Disaster recovery and reconstruction
: harnessing capacity and building resilience within communities affected by flooding

Student thesis: Doctoral Thesis


Flooding related disasters are rising both in magnitude and intensity across the UK. As a consequence, significant attention is now being paid to understanding, managing and mitigating such events. While most of this attention has centred on government funded intervention and policy development, community-based resilience methods and approaches have assumed increased prominence in recent years. Community resilience is fundamental to the ability of communities to recover after an adverse event, by enabling them to harness their own capacity and become active, rather than passive, agents in the recovery process. Evidence, however, suggests that improvements in resilience have been inhibited by a lack of frameworks developed within the community, for the community and with a view to capturing resilience capacity over time.

Addressing this gap, this thesis focuses on enhancing awareness of resilience in post-disaster affected communities by developing a framework to enable capacity building. The study employs a mixed methods research design, combining a range of qualitative and quantitative methods including: secondary data analysis; social network analysis (including social media); and key stakeholder interviews. Interviews were conducted at the community, regional and national level to examine perceptions of resilience, drivers of and barriers to resilience, acceptable methods for enhancing resilience and validation of the proposed framework. The data analysis approach was twofold: firstly, network visualisation software was used to analyse social network data; and, secondly, a qualitative data analysis package was used to undertake a systematic and flexible ‘Framework method’ analysis of the interview transcripts.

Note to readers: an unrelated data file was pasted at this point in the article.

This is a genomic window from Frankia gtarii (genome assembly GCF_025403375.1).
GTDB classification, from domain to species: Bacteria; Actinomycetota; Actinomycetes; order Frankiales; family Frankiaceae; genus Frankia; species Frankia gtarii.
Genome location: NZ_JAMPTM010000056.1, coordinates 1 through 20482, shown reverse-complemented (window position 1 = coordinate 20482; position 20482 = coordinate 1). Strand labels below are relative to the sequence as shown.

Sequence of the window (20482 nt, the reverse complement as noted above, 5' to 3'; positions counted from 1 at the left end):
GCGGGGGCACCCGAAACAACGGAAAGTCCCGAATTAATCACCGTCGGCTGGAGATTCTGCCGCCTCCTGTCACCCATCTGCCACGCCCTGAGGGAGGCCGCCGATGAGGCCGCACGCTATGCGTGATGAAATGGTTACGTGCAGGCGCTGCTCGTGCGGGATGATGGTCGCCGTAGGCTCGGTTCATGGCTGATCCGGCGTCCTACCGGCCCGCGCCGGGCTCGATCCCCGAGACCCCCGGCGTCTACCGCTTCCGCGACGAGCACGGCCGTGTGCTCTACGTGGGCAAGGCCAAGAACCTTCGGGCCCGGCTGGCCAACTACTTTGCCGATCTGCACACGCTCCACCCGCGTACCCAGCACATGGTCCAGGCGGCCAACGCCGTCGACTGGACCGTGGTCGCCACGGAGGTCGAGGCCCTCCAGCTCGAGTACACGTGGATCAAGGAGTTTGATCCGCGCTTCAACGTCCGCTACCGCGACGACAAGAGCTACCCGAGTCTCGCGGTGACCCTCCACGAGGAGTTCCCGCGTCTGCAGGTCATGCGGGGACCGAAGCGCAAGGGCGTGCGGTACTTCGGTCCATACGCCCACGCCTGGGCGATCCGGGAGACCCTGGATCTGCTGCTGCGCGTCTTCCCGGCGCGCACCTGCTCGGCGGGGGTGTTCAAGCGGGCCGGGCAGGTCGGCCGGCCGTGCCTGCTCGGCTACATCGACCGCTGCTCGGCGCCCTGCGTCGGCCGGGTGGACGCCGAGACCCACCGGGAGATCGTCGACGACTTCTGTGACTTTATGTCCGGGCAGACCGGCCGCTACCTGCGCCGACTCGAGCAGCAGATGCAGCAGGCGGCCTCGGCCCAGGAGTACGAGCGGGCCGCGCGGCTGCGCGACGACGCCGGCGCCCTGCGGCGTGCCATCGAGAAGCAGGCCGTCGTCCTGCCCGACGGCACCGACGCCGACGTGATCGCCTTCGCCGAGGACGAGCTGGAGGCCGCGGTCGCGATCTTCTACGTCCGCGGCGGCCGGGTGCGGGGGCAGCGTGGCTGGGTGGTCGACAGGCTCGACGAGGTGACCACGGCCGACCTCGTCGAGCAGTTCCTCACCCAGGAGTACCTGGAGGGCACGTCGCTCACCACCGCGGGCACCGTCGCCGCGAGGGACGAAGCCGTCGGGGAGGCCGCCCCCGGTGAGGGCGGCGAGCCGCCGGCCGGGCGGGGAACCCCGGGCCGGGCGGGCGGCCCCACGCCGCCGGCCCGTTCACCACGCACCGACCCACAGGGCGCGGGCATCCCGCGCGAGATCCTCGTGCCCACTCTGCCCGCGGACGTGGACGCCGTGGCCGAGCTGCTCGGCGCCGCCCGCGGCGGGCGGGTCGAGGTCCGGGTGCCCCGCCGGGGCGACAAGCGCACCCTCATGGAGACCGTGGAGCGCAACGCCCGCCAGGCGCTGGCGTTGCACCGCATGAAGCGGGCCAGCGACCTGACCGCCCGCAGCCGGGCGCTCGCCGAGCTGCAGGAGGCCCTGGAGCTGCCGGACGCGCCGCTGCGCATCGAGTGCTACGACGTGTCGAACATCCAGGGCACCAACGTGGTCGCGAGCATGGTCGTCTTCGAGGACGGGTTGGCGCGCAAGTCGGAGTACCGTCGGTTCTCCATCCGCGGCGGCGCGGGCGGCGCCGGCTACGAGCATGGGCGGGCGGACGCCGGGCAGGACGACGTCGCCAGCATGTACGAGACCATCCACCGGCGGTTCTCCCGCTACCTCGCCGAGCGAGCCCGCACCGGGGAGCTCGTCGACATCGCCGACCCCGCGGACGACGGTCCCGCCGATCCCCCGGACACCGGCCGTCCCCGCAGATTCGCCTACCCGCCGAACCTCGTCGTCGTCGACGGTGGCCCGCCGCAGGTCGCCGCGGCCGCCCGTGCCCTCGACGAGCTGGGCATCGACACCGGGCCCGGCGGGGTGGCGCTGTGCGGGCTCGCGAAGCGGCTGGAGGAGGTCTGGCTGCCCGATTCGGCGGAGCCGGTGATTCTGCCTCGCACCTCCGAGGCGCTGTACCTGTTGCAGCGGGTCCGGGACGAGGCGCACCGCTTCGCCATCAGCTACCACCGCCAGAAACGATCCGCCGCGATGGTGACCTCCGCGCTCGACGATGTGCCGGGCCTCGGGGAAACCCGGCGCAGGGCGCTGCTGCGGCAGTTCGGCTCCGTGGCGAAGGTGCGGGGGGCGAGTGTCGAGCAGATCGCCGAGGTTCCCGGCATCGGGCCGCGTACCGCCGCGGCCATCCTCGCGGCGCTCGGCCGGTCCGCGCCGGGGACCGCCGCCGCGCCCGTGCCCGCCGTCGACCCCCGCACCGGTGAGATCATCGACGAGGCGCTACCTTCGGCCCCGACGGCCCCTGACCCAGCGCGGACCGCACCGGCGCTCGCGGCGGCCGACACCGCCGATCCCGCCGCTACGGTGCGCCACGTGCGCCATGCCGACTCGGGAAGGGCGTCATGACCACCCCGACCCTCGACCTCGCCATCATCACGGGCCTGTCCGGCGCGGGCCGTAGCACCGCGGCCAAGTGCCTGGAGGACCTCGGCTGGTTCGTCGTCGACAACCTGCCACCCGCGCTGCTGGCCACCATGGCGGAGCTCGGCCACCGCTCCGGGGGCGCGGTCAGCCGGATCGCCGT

While there were many substantial findings, the principal conclusions from this analysis illustrate the ability of communities to harness their own capacity to cope, adapt or transform in the aftermath of a flood event. In addition, the study illuminates nuances between how resilience presents itself at the rural and urban scale. The emergent use of social media was also found to play a valuable role in strengthening community resilience through information dissemination and galvanising the connectedness of communities. The research further highlighted the need for an integrated approach to planning and development decisions, between xx all interested parties across the catchment. Finally, the research argues for the development of innovative resilience standards (including certificates, codes, and regulations), supported by the insurance industry, which adapt and respond to the increasing threat posed by flooding within the built environment.
Date of AwardOct 2018
Original languageEnglish
SupervisorStanley Mc Greal (Supervisor), Martin Haran (Supervisor) & David Mc Ilhatton (Supervisor)


  • Disaster
  • Resilience
  • Community
  • Reconstruction
  • Flooding

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